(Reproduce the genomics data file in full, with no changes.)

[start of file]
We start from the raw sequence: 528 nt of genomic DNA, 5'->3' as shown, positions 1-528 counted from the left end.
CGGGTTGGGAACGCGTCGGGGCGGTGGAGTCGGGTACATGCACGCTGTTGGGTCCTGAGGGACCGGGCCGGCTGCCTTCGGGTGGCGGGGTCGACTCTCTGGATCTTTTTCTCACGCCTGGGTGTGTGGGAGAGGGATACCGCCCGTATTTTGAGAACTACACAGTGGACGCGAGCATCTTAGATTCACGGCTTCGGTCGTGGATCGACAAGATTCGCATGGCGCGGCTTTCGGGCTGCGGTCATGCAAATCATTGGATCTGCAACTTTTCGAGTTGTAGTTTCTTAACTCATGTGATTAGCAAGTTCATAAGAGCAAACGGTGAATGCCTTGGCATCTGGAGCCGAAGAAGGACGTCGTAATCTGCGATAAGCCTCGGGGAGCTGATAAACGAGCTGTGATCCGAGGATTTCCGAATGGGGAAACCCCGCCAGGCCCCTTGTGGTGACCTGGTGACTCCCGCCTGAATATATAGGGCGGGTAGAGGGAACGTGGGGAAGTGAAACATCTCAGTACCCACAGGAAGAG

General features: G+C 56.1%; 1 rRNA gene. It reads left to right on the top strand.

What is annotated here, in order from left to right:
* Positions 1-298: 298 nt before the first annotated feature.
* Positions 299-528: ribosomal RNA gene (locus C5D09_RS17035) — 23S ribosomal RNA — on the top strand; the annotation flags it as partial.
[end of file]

We start from the raw sequence: 528 nt of genomic DNA, 5'->3' as shown, positions 1-528 counted from the left end.
CGGGTTGGGAACGCGTCGGGGCGGTGGAGTCGGGTACATGCACGCTGTTGGGTCCTGAGGGACCGGGCCGGCTGCCTTCGGGTGGCGGGGTCGACTCTCTGGATCTTTTTCTCACGCCTGGGTGTGTGGGAGAGGGATACCGCCCGTATTTTGAGAACTACACAGTGGACGCGAGCATCTTAGATTCACGGCTTCGGTCGTGGATCGACAAGATTCGCATGGCGCGGCTTTCGGGCTGCGGTCATGCAAATCATTGGATCTGCAACTTTTCGAGTTGTAGTTTCTTAACTCATGTGATTAGCAAGTTCATAAGAGCAAACGGTGAATGCCTTGGCATCTGGAGCCGAAGAAGGACGTCGTAATCTGCGATAAGCCTCGGGGAGCTGATAAACGAGCTGTGATCCGAGGATTTCCGAATGGGGAAACCCCGCCAGGCCCCTTGTGGTGACCTGGTGACTCCCGCCTGAATATATAGGGCGGGTAGAGGGAACGTGGGGAAGTGAAACATCTCAGTACCCACAGGAAGAG

General features: G+C 56.1%; 1 rRNA gene. It reads left to right on the top strand.

What is annotated here, in order from left to right:
* Positions 1-298: 298 nt before the first annotated feature.
* Positions 299-528: ribosomal RNA gene (locus C5D09_RS17035) — 23S ribosomal RNA — on the top strand; the annotation flags it as partial.